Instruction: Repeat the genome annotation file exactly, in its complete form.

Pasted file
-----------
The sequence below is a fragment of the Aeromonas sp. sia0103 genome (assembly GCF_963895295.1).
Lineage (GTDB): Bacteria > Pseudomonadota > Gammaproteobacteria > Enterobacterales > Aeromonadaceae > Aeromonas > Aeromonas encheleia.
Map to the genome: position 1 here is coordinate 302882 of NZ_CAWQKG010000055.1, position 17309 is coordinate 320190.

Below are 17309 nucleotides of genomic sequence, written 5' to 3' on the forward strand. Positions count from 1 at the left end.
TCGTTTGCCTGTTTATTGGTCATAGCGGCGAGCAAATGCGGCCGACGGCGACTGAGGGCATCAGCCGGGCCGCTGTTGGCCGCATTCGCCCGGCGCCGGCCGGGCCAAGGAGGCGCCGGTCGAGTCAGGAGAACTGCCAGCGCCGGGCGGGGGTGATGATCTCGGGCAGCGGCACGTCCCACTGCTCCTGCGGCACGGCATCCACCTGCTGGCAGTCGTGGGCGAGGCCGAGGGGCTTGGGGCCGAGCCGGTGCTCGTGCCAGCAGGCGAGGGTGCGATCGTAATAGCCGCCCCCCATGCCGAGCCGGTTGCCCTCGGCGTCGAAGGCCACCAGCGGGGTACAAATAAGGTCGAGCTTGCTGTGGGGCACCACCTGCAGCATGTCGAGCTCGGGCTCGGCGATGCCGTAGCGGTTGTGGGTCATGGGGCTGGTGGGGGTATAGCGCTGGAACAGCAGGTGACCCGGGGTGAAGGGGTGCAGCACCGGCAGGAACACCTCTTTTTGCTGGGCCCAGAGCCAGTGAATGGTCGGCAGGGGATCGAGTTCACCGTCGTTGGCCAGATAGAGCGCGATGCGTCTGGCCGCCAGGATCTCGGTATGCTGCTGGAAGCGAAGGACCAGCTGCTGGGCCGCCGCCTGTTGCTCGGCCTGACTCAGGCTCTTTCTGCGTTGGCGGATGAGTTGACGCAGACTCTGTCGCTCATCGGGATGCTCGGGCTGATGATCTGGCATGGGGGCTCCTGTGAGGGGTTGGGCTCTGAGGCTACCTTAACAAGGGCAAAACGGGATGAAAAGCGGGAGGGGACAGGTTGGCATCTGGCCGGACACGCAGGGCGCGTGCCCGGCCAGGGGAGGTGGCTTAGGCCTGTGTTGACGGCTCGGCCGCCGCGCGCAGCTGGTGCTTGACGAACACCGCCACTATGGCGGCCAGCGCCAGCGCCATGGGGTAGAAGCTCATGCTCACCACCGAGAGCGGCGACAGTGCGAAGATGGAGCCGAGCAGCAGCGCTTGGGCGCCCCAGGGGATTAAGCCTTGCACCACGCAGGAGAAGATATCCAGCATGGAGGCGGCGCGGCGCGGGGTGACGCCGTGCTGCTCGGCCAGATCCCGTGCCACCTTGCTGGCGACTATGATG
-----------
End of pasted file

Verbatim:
The sequence below is a fragment of the Aeromonas sp. sia0103 genome (assembly GCF_963895295.1).
Lineage (GTDB): Bacteria > Pseudomonadota > Gammaproteobacteria > Enterobacterales > Aeromonadaceae > Aeromonas > Aeromonas encheleia.
Map to the genome: position 1 here is coordinate 302882 of NZ_CAWQKG010000055.1, position 17309 is coordinate 320190.

Below are 17309 nucleotides of genomic sequence, written 5' to 3' on the forward strand. Positions count from 1 at the left end.
TCGTTTGCCTGTTTATTGGTCATAGCGGCGAGCAAATGCGGCCGACGGCGACTGAGGGCATCAGCCGGGCCGCTGTTGGCCGCATTCGCCCGGCGCCGGCCGGGCCAAGGAGGCGCCGGTCGAGTCAGGAGAACTGCCAGCGCCGGGCGGGGGTGATGATCTCGGGCAGCGGCACGTCCCACTGCTCCTGCGGCACGGCATCCACCTGCTGGCAGTCGTGGGCGAGGCCGAGGGGCTTGGGGCCGAGCCGGTGCTCGTGCCAGCAGGCGAGGGTGCGATCGTAATAGCCGCCCCCCATGCCGAGCCGGTTGCCCTCGGCGTCGAAGGCCACCAGCGGGGTACAAATAAGGTCGAGCTTGCTGTGGGGCACCACCTGCAGCATGTCGAGCTCGGGCTCGGCGATGCCGTAGCGGTTGTGGGTCATGGGGCTGGTGGGGGTATAGCGCTGGAACAGCAGGTGACCCGGGGTGAAGGGGTGCAGCACCGGCAGGAACACCTCTTTTTGCTGGGCCCAGAGCCAGTGAATGGTCGGCAGGGGATCGAGTTCACCGTCGTTGGCCAGATAGAGCGCGATGCGTCTGGCCGCCAGGATCTCGGTATGCTGCTGGAAGCGAAGGACCAGCTGCTGGGCCGCCGCCTGTTGCTCGGCCTGACTCAGGCTCTTTCTGCGTTGGCGGATGAGTTGACGCAGACTCTGTCGCTCATCGGGATGCTCGGGCTGATGATCTGGCATGGGGGCTCCTGTGAGGGGTTGGGCTCTGAGGCTACCTTAACAAGGGCAAAACGGGATGAAAAGCGGGAGGGGACAGGTTGGCATCTGGCCGGACACGCAGGGCGCGTGCCCGGCCAGGGGAGGTGGCTTAGGCCTGTGTTGACGGCTCGGCCGCCGCGCGCAGCTGGTGCTTGACGAACACCGCCACTATGGCGGCCAGCGCCAGCGCCATGGGGTAGAAGCTCATGCTCACCACCGAGAGCGGCGACAGTGCGAAGATGGAGCCGAGCAGCAGCGCTTGGGCGCCCCAGGGGATTAAGCCTTGCACCACGCAGGAGAAGATATCCAGCATGGAGGCGGCGCGGCGCGGGGTGACGCCGTGCTGCTCGGCCAGATCCCGTGCCACCTTGCTGGCGACTATGATG